I am sure you can understand my shock, the feeling of betrayal (I had trusted my oncologist to be upfront with me. He always had been before. That trust is gone now.) l and my all consuming desperation to find anything that will turn 2 years into 20 for my daughter if nothing else. It is that search which brought me here to read your story and I am glad I did. You have provided the renewal of hope I needed just as it was dwindling. I don’t need this one medication to keep me alive forever. I just need to keep myself going until the next option is found.

    Thank you.

    • I am sorry to have not responded earlier to your comment—I am finding unopened comments in my inbox. I am sorry you felt despair but I just want to reiterate that you can in fact live with your cancer, and sometimes for a very long time (I just passed twelve years). Take good care.


  9. Hi Linnea – My husband was recently diagnosed with lung cancer and it is stage IV. He has never smoked and has always been uber healthy. He is the same age as you. Luckily, he has the gene mutation that allows him to have a targeted treatment drug — thanks to the many who have proven it’s worth through clinical trial. We are optimistic that we will have at least 5 more years together, despite many family and friends that are already expressing condolences. I purposefully went looking for survivor stories and fell upon your blog. Thank you so much for putting your story out there. You give me hope that lung cancer survival is not limited to a “5 year” lifespan. Thank you.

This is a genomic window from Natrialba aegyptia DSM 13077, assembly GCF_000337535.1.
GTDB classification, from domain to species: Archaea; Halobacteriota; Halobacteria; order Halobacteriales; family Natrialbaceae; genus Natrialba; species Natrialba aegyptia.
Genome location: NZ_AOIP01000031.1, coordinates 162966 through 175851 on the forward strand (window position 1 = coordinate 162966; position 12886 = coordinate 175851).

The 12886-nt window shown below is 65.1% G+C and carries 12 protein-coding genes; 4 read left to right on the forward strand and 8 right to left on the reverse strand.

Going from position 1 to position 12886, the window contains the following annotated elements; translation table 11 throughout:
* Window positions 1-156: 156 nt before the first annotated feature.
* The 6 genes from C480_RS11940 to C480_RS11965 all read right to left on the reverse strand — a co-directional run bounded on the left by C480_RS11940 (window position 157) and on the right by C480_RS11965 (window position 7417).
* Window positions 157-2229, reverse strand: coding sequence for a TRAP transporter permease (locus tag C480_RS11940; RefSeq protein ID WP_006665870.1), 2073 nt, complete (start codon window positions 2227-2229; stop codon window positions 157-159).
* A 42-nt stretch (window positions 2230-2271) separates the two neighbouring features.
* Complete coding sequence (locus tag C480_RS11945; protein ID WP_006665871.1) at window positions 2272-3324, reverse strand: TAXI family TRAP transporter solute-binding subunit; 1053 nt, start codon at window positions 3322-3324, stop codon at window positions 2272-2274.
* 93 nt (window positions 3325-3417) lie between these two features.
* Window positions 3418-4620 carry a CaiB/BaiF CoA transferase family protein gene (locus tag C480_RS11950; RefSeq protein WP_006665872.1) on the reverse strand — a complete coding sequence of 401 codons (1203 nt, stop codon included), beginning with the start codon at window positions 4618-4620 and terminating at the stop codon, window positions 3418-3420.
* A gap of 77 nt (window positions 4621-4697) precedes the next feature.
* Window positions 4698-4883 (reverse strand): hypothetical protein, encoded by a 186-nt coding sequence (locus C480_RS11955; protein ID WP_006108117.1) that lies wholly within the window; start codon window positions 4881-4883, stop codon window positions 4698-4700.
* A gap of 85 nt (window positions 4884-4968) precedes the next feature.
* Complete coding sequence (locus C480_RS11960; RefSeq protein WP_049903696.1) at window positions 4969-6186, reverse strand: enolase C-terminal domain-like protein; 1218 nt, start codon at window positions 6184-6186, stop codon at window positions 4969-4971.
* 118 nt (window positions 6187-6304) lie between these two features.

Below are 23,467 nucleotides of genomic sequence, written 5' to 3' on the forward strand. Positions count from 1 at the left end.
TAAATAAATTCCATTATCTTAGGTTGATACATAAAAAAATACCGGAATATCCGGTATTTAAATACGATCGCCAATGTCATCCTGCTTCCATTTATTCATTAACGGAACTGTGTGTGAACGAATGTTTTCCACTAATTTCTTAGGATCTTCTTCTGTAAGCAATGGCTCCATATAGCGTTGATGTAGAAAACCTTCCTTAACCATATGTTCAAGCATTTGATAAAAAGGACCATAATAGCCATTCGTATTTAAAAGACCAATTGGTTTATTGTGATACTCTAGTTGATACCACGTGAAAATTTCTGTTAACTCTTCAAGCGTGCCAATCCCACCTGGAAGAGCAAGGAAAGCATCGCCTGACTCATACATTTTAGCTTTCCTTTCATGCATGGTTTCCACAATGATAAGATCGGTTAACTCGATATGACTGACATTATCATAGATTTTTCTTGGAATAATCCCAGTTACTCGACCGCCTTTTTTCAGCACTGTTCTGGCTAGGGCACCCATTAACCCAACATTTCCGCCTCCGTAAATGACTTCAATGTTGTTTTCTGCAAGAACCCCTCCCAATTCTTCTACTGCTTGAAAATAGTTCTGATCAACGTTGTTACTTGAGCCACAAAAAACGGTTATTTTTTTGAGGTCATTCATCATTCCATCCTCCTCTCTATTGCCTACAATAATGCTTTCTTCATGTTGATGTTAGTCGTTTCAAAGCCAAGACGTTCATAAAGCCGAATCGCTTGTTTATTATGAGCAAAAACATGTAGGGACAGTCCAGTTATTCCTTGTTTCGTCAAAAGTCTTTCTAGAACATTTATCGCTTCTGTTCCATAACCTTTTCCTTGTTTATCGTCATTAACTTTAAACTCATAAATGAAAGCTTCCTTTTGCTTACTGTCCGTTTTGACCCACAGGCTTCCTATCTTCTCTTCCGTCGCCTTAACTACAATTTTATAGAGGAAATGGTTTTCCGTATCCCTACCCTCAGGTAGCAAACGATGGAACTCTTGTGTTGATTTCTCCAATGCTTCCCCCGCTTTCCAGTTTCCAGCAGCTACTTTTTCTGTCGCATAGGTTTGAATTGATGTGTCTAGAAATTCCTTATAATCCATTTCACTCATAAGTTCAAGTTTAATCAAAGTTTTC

• Elizabeth, I just ‘found’ your comment today. I hope your husband is doing well and I apologize for the delayed response.


  10. How are you doing out there? Its been longer than usual since you posted. I hope all is well.